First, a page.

Unilever chief executive Alan Jope has said that the FMCG giant “remains fully committed to our business in Israel”, despite a decision by its brand Ben & Jerry’s this week to remove itself from the Israeli market next year.
Ben & Jerry’s said on Monday that sales in East Jerusalem and the West Bank, parts of which are under Israeli control, were “inconsistent with our values”, and that it would withdraw from the country when its deal with a Israeli distributor ends next year.
The United Nation Security Council stated in a 2016 resolution that Israeli settlements in the West Bank were “a flagrant violation under international law”—a position shared by most countries. But in 2019, under President Donald Trump, the US changed its position, saying the settlements were not necessarily illegal.
Unilever was attacked this week by Israeli’s new hardline prime minister Naftali Bennett, who warned there would be “severe consequences” to Ben & Jerry’s decision—while his coalition partner Yair Lapid called it a “shameful surrender to anti-Semitism”.
In response to a question during a call as Unilever revealed its half year results, Jope did not say whether he was in support of the move by Ben & Jerry’s, which has operational independence, but insisted it did not reflect a wider attitude across the company.
He added: “This was a decision that was taken by Ben and Jerry's and its independent board in line with an acquisition agreement that we signed 20 years ago; we've always recognised the importance of that agreement. Obviously, it's complex, and a matter that elicits very strong feelings.
“I think the one message I want to underscore in this call is that Unilever remains fully committed to our business in Israel. We have four factories, including a recent €35 million ($41 million) investment and a new razor factory for Dollar Shave Club. We've got 2,000 employees and our head office and distribution centres, and in the factories, we've put a billion shekels ($306 million) of investment into the country in the last 10 years. That's just the capital investment. And we're very active on the start-up community on social programmes in Israel.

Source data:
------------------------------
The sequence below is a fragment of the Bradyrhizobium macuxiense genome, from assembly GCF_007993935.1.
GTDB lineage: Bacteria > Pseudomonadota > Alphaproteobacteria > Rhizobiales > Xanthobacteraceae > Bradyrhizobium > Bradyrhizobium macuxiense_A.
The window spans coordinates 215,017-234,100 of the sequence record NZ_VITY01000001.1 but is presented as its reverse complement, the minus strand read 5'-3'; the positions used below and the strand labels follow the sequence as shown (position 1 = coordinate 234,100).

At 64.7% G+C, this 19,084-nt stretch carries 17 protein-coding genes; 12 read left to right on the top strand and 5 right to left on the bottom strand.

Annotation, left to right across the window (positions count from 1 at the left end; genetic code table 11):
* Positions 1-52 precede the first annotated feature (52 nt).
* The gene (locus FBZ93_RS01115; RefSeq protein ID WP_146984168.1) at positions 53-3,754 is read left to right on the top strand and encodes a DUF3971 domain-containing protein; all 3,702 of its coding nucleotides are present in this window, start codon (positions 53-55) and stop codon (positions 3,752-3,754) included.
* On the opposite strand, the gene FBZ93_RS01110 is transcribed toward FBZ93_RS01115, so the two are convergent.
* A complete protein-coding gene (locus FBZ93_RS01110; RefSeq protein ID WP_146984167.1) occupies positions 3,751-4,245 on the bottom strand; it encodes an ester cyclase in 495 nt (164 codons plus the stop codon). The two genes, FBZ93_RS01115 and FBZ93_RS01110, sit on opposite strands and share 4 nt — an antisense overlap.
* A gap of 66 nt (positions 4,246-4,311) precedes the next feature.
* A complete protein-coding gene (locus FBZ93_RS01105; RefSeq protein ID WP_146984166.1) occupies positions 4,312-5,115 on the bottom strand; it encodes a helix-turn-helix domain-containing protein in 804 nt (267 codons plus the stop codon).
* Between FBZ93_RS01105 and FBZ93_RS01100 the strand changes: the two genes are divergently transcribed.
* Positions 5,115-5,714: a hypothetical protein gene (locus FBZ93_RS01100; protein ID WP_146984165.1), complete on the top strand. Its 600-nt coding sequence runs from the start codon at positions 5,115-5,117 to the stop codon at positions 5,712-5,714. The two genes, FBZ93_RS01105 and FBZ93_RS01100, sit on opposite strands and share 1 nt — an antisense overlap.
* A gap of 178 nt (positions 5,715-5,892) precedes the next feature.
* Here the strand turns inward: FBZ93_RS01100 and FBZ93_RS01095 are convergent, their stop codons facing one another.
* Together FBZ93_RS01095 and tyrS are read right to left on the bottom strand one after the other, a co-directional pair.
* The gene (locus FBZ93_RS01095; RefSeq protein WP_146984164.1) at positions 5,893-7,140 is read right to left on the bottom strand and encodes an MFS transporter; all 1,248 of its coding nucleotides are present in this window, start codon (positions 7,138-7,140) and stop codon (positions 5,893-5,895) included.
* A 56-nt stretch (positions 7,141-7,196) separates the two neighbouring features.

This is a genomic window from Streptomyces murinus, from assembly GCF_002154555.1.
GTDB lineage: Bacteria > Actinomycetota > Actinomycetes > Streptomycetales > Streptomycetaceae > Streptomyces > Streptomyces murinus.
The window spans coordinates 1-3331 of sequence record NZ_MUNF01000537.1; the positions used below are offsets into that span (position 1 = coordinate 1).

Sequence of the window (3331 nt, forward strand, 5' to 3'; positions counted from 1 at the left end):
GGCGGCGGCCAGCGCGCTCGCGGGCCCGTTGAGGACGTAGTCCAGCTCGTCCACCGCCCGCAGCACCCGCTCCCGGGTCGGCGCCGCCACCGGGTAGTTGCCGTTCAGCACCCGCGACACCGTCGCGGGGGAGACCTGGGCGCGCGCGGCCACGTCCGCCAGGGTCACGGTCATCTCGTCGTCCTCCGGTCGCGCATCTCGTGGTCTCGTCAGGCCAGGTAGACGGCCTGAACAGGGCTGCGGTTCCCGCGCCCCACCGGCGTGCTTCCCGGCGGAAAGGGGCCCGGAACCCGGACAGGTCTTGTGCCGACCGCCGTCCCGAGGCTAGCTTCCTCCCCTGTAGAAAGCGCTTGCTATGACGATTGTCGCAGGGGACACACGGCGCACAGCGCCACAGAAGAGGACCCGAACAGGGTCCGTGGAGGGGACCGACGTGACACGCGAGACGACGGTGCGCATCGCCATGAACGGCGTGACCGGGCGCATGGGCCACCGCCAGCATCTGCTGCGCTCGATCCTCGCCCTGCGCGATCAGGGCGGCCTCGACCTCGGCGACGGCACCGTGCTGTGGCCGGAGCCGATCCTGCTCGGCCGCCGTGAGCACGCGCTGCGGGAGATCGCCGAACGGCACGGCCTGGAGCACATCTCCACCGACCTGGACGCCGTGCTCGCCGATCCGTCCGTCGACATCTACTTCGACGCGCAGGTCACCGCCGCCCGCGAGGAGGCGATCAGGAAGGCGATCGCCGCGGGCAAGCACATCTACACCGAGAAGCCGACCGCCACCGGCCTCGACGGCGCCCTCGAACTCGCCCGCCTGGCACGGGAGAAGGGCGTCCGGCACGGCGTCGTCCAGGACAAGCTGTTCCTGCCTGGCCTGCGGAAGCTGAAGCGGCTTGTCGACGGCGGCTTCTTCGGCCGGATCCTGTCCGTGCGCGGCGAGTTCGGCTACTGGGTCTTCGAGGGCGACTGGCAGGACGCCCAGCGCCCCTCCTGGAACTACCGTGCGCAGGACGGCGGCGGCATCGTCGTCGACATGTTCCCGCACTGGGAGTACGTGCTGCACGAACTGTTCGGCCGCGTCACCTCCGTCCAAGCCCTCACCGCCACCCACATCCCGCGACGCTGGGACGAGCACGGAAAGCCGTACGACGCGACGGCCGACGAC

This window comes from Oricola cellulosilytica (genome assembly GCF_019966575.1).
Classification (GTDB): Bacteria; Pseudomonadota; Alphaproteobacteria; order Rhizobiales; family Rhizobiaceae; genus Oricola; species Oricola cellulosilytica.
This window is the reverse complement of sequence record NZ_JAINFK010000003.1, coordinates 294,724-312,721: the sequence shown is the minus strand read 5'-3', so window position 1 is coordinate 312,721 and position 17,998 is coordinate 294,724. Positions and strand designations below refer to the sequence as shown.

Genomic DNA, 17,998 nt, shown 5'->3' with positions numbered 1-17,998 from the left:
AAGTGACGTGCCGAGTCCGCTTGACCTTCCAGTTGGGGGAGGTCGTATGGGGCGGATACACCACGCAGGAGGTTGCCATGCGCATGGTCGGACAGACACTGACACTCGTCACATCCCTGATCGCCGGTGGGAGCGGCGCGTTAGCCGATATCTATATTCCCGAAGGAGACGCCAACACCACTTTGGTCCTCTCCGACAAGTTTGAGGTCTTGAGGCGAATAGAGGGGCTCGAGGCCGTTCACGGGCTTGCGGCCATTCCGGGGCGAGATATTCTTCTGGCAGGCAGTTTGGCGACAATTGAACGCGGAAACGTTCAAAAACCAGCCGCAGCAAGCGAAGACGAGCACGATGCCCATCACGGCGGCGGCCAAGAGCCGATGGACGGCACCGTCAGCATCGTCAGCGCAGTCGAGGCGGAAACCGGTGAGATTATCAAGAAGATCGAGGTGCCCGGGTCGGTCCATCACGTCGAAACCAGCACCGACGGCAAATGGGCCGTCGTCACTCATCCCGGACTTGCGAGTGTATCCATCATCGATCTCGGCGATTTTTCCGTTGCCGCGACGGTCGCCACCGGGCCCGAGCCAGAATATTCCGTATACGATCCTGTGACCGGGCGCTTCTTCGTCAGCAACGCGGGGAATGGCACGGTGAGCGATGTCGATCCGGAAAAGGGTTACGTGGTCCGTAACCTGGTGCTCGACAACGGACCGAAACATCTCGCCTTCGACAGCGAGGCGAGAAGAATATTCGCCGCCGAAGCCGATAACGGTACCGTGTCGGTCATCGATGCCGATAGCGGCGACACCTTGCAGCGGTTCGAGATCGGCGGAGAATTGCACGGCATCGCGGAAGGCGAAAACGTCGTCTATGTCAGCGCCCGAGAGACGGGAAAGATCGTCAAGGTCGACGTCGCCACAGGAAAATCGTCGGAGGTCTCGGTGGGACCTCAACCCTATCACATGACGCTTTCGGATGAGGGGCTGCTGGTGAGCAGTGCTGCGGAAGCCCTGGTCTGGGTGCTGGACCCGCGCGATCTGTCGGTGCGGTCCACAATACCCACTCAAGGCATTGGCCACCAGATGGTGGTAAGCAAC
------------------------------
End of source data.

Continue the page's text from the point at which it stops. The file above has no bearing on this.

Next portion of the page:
“I can assure you it is not our intent to regularly visit matters of this level of sensitivity, it's been a long-standing issue for Ben and Jerry's. We were aware of this decision by the brand and its independent board, but [it's] certainly not our intention that every quarter we'll have one quite as fiery as this one.”
For the first half of 2021, Unilever reported underlying sales growth of 5.4% year on year, while turnover was up 0.3% to €25.8 billion.
In a statement, Jope said the performance had been “driven by our continued focus on operational excellence”, and Unilever was “making good progress against the strategic choices outlined earlier this year, including the development of our portfolio into high growth spaces” such as prestige beauty and functional nutrition.
On the call, chief financial officer Graeme Pitkethly said Unilever had increased its brand and marketing investment by €400 million year on year, equivalent to 0.8%—but said the rate remained consistent as a share of turnover, at about 14%.
He said that of the increase in spend, “the lion's share has gone on media, not advertising production, so we're showing more of our wonderful creative to consumers, which is what really matters at the end of the day”.
He said that the impact of the pandemic on media pricing varied widely and was linked to the situation in a given market, with deflation in some places, but added: “We don't expect to see a large deflationary market in media rates for this year and we're not in fact seeing that.”